Cyber operations are playing an increasingly greater role in modern warfare. To U.S. military officials, the battlefield is no longer limited to the land, sea and air. In this new defense paradigm, protecting and attacking computer networks are just as important to national security.
The Pentagon admitted as much in April when it acknowledged launching cyber attacks against the Islamic State. "We are dropping cyber bombs. We have never done that before," Deputy Secretary of Defense Robert Work said at the time. "Just like we have an air campaign, I want to have a cyber campaign. I want to use all the space capabilities I have."
More recently, the National Security Agency said it’s first cyber troops will be ready for deployment this fall, perhaps as soon as September. These troops are part of the military’s Cyber Mission Force, which will eventually include 6,200 people divided into 133 teams. This unit is the largest in the military dedicated to defending and attacking computer networks.
Half of the Cyber Mission Force teams will handle guarding military networks from attacks while 20 percent will be assigned to combat operations. Around 10 percent will work to protect the nation’s infrastructure and five percent will be dedicated to what the Department of Defense called “support teams.”
Dedicating a team to defend infrastructure is a very smart decision. While attackers will always go after the armed forces, the targets that are typically the weakest in a country, as well as the ones that can cause great harm and massive public panic if they’re crippled, are those related to infrastructure. Chaos would ensue if attackers took down the industrial control systems at an oil refinery or tampered with the pumps that move water from a reservoir. Your local power company's defenses are no match for the hacking tools a nation-state has at its disposal.
Truthfully, I’m surprised only 10 percent of the teams are handling infrastructure given all there is to protect. In addition to the usual utility providers that handle gas, water and electricity, I’d add ISPs and banks to the list of critical service providers. The Internet is part of our daily lives. We use it to communicate, conduct business and store information. Without Web access, many of us can’t function. As for banks, the major financial institutions have hardened their networks and have detailed incident response plans in place for when they’re attacked. My concern lies with the smaller, regional banks that lack the technology and security staff to detect and stop attacks.
I’d also extend infrastructure to include food and beverage manufacturers, particularly around securing their industrial control systems. While these companies may know what’s happening on their endpoints and have traditional security tools in place like firewalls or antivirus programs, often times the systems controlling the machines in a factory are overlooked. Food poisoning is easy to carry out if an attacker can program a machine to add more or less of a certain ingredient, for example.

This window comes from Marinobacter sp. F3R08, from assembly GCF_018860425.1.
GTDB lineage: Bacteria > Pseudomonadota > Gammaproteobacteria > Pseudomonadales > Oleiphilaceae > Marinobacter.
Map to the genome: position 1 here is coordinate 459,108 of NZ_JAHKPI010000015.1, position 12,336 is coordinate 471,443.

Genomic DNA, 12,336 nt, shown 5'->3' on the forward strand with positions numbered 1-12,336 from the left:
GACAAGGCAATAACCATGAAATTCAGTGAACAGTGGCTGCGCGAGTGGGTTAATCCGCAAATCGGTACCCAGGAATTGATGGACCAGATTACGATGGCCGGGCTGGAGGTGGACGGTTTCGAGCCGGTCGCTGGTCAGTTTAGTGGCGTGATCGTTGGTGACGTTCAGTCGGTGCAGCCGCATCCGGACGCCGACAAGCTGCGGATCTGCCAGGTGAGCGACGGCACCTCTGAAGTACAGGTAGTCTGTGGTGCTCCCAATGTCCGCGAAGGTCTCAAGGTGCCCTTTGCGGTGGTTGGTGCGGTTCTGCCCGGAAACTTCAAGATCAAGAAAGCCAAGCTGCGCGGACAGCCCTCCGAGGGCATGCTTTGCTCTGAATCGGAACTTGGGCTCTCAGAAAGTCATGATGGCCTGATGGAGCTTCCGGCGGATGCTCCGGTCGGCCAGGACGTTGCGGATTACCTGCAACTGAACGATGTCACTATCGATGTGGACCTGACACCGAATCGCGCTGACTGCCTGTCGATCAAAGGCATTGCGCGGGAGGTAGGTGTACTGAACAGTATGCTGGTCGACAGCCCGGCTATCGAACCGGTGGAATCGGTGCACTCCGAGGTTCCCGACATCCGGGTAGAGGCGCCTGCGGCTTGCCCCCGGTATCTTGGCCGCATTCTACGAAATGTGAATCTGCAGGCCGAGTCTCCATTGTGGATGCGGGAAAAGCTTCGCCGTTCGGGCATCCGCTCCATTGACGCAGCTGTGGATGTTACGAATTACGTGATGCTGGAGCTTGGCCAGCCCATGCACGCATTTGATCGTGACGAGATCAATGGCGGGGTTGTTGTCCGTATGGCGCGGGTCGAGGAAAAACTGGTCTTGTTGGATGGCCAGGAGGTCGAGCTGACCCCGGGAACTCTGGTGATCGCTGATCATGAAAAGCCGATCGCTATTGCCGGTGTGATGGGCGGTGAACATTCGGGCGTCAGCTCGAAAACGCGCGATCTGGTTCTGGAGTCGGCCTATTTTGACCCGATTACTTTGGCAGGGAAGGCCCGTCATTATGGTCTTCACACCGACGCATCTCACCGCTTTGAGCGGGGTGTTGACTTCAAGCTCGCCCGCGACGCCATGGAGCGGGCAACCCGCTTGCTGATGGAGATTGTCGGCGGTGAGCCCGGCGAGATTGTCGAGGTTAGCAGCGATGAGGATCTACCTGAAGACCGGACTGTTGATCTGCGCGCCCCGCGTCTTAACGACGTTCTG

Understandably, some organizations may have privacy concerns over working with the U.S. government and granting the NSA access to sensitive operational information. Keep in mind that a majority of the Cyber Mission force appear to be analysts. They’re going to look at network data and figure out if the organization is under attack. Given the lack of security talent, many companies struggle to fill these roles. The government, on the other hand, is providing these employees and this service. And don’t forget, the U.S. government may have already amassed information on companies and citizens using clandestine means.
Then there’s the valid argument that the private sector is better equipped than the government to defend computer systems from attacks. While this is probably true for major, multinational organizations with deep pockets, there are tons of smaller companies that could probably use some help with security. Every company, regardless of revenue, industry or employee headcount, is a target for hackers.
There are many questions about exactly how the Cyber Mission Force will function, including how it will interact with other government agencies that handle cyber operations, and just how hands-on the NSA’s force will be when working with infrastructure providers. Will these troops be delving into network architecture and hardening it? Those answers are still unknown.
But the NSA has at least one thing right: every attack is a series of decisions made by a person, a point that’s sometimes forgotten by the people who handle defense.
"I always tell [our workers], 'Don't ever forget that at the end, we're dealing with a choice that some human made on a keyboard somewhere else in the world,' " said Michael Rogers, the director of the NSA and the person who will oversee its Cyber Mission Force. "There was a man or woman on the other end of this."
Israel Barak is Cybereason’s CISO.